Whoa! The Transportation Security Administration (TSA) is considering closing its screening checkpoints at over 150 small- to medium-sized airports across the country, according to documents uncovered by CNN.
CNN cites internal documents from a “TSA working group” proposing cutting security screening at airports serving aircraft with fewer than 60 seats – namely, small regional jets.
The TSA responded with a statement published via its official Twitter account late Wednesday.
— Michael Bilello (@TSA_Bilello) August 1, 2018
If the plans play out, it will mark the end of the agencies outright control over commercial airport security. The changes at the TSA’s smallest staffed airports would affect about 10,000 passengers per day, or 0.5 percent of the flying public, CNN reports. At those small airports the TSA employs 1,299 people to cover those 10,000 passengers, a much lower ratio than the rest of the U.S. airport system.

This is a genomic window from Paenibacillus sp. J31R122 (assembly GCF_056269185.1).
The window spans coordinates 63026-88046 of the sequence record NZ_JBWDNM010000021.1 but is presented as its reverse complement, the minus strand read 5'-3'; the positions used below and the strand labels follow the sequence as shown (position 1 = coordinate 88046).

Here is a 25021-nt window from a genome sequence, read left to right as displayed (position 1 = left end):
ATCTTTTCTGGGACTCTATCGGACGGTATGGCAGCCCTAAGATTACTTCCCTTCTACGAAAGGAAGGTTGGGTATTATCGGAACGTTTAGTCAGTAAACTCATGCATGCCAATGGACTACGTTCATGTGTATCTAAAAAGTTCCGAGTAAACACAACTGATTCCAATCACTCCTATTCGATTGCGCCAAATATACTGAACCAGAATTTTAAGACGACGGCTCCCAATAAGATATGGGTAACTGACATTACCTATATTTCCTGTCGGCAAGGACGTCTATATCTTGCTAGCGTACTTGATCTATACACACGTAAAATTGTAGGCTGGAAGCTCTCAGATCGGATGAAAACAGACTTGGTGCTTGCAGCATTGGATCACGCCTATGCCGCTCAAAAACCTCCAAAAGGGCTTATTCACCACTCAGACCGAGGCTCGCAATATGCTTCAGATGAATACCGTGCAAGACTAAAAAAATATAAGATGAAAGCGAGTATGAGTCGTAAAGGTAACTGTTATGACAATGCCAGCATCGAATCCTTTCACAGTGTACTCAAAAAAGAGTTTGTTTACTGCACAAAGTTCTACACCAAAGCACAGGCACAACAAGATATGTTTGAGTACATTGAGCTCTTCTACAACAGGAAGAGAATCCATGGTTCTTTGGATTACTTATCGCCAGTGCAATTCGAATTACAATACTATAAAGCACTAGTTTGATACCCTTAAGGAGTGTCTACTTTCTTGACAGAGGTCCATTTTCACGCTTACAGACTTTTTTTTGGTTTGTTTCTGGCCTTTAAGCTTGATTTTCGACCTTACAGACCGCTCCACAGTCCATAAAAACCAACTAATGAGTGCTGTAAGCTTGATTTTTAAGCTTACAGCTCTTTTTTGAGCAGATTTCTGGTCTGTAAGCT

The TSA has overseen security screening at all U.S. airports with regularly scheduled services since the agency was created following the Sept. 11, 2001 terrorist attacks, though the regulations that govern the agency don’t require them to screen every airport.
Prior to 2001, airport security was managed privately at most airports.
[Changes] could bring a “small (non-zero) undesirable increase in risk related to additional adversary opportunity.” The internal documents from June and July suggest the move could save $115 million annually, money that could be used to bolster security at larger airports.
TSA screens passengers at over 400 airports nationwide, small and very large. The proposed plan would screen arriving passengers at a larger hub if they plan to connect. The airport itself could also implement some type of security screening procedure.
The proposed changes would affect roughly 10,000 passengers each day – or about .5% of people flying in the U.S. on any given day – and over 1,200 TSA agents at the smaller airports.
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